I'm proud of McDonald's industry-leading digital and marketing initiatives that allow us to connect with even more customers in entirely new and creative ways, so we can strengthen our relationships, better connected culture and meet customers where they are.
The investments we're making in digital, one of our biggest opportunities for growth, are beginning to bear fruit. In our top six markets, digital sales, which include mobile app, kiosk and delivery, represented over $6 billion or nearly 1/3 of system-wide sales in the second quarter. With the launch of MyMcDonald's Rewards in the UK this month, we now have loyalty programs in nearly 50 markets, including all of our top six markets, enrolment and participation continues to grow.
There’s certainly evidence that the focus on loyalty programs is working. Nearly 22 million of US loyalty members were active across the three months to end of June. Kempczinksi said:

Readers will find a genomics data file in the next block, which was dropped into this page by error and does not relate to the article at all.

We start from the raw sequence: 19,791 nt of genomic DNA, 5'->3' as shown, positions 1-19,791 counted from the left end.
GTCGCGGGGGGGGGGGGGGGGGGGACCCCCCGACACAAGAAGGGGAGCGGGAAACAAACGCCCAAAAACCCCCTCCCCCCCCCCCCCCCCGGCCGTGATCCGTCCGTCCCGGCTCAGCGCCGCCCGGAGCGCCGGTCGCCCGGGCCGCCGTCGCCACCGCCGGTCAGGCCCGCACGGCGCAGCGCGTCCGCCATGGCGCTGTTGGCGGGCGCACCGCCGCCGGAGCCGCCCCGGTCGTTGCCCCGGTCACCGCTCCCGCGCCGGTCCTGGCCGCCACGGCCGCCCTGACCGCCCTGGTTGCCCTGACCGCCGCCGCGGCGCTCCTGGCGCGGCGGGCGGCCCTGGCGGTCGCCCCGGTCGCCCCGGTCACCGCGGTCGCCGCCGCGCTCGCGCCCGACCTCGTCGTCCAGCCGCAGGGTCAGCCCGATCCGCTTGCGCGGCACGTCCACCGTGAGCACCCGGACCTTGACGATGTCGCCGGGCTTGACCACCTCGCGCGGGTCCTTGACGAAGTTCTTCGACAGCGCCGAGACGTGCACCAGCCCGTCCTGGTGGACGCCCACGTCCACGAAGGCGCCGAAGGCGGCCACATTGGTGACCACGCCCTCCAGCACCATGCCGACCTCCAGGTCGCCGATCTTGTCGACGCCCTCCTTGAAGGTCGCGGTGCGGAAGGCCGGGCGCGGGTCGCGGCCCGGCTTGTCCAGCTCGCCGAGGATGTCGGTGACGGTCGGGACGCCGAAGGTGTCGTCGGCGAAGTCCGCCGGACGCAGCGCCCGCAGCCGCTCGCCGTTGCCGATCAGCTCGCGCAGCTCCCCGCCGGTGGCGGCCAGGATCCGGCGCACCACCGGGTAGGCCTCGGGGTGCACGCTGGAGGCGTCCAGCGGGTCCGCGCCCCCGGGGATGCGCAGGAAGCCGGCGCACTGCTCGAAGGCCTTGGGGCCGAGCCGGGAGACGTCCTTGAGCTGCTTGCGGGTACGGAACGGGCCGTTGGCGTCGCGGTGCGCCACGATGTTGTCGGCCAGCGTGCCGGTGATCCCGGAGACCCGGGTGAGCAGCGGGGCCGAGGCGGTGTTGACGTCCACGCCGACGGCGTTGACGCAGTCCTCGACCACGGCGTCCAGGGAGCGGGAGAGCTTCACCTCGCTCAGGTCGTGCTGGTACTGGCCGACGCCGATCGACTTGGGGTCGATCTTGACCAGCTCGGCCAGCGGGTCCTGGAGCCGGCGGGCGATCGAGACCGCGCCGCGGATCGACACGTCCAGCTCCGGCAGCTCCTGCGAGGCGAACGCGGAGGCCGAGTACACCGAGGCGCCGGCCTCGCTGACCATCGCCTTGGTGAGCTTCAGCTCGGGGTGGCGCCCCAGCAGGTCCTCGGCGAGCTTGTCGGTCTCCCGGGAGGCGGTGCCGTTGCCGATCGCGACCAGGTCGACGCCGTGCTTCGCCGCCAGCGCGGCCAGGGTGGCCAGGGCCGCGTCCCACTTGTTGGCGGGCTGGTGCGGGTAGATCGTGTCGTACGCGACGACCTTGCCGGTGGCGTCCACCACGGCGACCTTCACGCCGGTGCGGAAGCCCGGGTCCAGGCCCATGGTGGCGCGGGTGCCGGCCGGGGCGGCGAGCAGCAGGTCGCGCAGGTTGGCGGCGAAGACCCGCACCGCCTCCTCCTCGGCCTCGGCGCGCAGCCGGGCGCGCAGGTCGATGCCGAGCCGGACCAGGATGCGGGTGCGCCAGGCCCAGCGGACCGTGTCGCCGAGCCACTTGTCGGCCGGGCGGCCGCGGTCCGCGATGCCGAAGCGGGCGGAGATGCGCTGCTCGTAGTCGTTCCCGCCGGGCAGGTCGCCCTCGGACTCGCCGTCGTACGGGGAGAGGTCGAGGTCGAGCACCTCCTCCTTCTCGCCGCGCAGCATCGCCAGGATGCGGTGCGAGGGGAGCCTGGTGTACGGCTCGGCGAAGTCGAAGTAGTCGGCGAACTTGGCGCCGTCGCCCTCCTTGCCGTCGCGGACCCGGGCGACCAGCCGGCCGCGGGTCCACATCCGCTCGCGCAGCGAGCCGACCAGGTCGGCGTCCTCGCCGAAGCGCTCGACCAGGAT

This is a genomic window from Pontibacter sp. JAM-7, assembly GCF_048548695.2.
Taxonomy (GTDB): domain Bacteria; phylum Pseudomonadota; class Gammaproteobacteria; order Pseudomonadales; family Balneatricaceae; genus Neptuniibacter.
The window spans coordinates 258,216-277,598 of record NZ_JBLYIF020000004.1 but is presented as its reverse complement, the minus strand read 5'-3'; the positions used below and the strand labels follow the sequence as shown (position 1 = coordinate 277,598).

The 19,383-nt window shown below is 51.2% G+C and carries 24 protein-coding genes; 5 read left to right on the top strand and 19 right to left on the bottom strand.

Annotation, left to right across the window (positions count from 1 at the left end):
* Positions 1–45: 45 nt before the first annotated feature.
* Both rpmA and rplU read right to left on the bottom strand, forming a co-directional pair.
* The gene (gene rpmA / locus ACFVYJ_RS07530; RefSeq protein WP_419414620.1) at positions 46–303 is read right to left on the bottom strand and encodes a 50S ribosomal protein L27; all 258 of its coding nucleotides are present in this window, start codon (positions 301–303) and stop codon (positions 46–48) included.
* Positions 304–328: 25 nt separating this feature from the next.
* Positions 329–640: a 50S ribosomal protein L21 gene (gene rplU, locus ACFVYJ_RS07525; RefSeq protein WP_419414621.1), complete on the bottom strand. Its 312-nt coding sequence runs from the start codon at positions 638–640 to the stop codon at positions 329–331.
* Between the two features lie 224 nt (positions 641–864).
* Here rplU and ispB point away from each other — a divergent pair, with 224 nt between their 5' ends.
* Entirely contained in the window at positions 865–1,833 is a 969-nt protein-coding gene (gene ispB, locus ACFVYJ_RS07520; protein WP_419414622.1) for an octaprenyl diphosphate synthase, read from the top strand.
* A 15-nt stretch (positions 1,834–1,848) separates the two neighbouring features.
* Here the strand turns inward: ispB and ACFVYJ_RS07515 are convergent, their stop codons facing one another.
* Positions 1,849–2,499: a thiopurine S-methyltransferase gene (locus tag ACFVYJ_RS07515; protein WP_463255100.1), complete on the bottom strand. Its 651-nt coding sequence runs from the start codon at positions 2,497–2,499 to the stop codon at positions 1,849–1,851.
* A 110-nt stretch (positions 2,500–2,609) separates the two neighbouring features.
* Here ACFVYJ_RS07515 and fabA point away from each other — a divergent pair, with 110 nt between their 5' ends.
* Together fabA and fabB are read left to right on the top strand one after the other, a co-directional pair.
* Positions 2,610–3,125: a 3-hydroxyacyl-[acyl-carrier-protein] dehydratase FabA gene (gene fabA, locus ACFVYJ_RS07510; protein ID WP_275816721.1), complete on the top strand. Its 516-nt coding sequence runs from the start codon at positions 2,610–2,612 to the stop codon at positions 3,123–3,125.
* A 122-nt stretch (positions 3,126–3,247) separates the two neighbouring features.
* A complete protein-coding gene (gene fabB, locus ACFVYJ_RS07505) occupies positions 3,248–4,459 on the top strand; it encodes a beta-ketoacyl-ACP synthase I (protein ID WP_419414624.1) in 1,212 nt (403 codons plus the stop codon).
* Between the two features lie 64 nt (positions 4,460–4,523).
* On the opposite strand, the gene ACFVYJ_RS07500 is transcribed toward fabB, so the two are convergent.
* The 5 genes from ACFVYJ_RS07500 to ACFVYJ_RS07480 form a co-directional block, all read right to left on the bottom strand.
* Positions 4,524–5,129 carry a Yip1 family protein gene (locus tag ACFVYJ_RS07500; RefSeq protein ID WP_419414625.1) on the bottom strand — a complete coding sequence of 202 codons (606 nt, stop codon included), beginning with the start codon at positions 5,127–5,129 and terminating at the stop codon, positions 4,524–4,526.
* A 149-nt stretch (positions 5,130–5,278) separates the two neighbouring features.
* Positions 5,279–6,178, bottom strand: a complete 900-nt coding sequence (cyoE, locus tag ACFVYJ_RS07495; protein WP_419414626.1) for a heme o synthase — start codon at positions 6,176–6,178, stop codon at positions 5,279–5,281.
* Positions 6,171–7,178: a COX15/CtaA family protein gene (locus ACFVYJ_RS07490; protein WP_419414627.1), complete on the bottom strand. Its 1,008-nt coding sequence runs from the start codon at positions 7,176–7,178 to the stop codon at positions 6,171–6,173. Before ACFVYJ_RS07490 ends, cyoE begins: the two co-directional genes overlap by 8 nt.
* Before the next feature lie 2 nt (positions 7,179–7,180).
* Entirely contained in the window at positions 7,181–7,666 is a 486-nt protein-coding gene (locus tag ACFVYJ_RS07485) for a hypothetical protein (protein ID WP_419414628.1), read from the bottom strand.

MyMcDonald's Rewards has consistently driven more frequent visits and incremental sales in each of the markets as we've launched. Each reward a customer redeems and each preference a customer shares, helps us power our personal touch. We can use this deeper understanding of our customers to create content and offers relevant to them through the channels they prefer. By tailoring messages, our customers feel more connected to McDonald's, ultimately driving engagement that increases both spend and frequency. It even means we can reunite with customers who haven't visited us in a while.